Working with the treasury head, the CFO should seek a granular view of the daily risk and exposures. We no longer live in a time when Finance can simply look at securities with a AAA rating and be comfortable with the principal guarantee of the asset. Today, it is important for Finance heads to have a more granular and real-time understanding of the investment risk.

This is the predominant reason that many treasury heads need to re-examine their avenues of investment, while also taking an internal decision as to what suits their risk appetite. Today, investing in short-term liquid funds still seems to be appropriate for companies looking at managing excess funds for working capital needs. However, strategic investments outside of the company’s operations or acquisitions require a closer study.

Estimated at Rs 27 trillion, the listed corporate bond market in India is today large and robust, with good options for treasuries looking to invest in high-quality financial debentures. Access to this market, however, requires a deeper study, and a drafting of investment guidelines for each treasury in line with their investment mandates as decided by their Boards.

The level of customisation, risk see-through and granular breakdown of risks becomes much harder to achieve through a portfolio of mutual funds. It is therefore important for a treasury to evaluate this investment with an external investment manager through a managed account, alongside their internal investment team. For instance, companies like Apple, apart from having an internal treasury, outsource their investment mandates to Braeburn capital, which manages a dedicated managed account in line with the risk mandate of the Board.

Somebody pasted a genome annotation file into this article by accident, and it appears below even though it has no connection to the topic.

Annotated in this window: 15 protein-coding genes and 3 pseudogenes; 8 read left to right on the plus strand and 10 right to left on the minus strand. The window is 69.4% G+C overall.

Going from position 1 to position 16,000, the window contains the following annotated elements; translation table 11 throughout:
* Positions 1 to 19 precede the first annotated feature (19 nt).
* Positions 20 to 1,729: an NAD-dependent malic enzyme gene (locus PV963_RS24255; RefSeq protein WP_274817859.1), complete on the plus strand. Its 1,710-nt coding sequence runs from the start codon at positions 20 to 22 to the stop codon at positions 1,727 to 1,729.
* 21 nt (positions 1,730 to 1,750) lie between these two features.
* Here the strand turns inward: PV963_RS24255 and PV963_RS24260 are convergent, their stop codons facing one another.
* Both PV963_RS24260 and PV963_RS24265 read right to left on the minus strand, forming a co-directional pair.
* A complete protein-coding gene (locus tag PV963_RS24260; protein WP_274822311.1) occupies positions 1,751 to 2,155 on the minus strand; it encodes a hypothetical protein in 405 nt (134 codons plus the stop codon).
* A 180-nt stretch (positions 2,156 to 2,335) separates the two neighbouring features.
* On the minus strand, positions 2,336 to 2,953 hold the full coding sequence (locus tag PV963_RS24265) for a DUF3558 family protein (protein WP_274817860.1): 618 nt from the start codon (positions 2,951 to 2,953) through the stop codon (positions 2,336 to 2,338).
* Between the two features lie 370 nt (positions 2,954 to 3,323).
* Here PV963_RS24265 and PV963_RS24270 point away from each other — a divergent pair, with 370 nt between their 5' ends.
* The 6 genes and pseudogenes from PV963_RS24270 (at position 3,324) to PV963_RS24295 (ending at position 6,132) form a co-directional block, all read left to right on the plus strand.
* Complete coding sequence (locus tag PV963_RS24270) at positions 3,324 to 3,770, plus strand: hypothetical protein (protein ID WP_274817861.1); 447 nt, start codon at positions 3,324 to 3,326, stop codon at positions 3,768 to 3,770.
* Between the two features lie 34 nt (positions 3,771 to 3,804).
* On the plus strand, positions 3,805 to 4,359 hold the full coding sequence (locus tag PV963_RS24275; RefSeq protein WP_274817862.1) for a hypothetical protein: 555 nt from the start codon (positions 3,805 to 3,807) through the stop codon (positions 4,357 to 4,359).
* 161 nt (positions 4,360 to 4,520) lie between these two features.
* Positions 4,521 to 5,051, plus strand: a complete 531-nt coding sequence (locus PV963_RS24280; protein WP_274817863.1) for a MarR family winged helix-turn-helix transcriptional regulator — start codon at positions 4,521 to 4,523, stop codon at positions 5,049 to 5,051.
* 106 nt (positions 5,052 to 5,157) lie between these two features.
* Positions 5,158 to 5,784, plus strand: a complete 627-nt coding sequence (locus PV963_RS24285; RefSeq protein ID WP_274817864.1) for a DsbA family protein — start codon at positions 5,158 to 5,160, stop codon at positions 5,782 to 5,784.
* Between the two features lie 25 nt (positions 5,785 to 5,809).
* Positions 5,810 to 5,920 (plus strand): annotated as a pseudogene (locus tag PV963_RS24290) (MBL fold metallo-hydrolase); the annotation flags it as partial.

Treasury Management: External vs In-house
It is natural for corporates to think of building all of their expertise in-house to manage treasury money and to build an investment mandate. As always, it boils down to questions around personnel, expertise, know-how and operational processes. Today, there are investment management firms that look at customising processes and know-how for corporate treasuries to ensure that risk management practices remain within the thresholds set by the Board. The detailed structure that treasuries need to set involves: identifying investment circumstances; selecting the instrument; pricing the risks; and evaluating them as a part of the broader portfolio. From here, the process moves on to the operational, reporting and regulatory facets. Crucially, if the treasury can adhere to all of this in-house, it makes sense to build them internally within the team. The benefits of having to opt for an external manager include structured processes to the investment mandate, operational know-how, improved risk management and economies of scale. In sum, the modern treasury is in a position to give the CFO a new level of confidence in critical financial information so that there less focus on questioning data and more on the business activities that depend on it.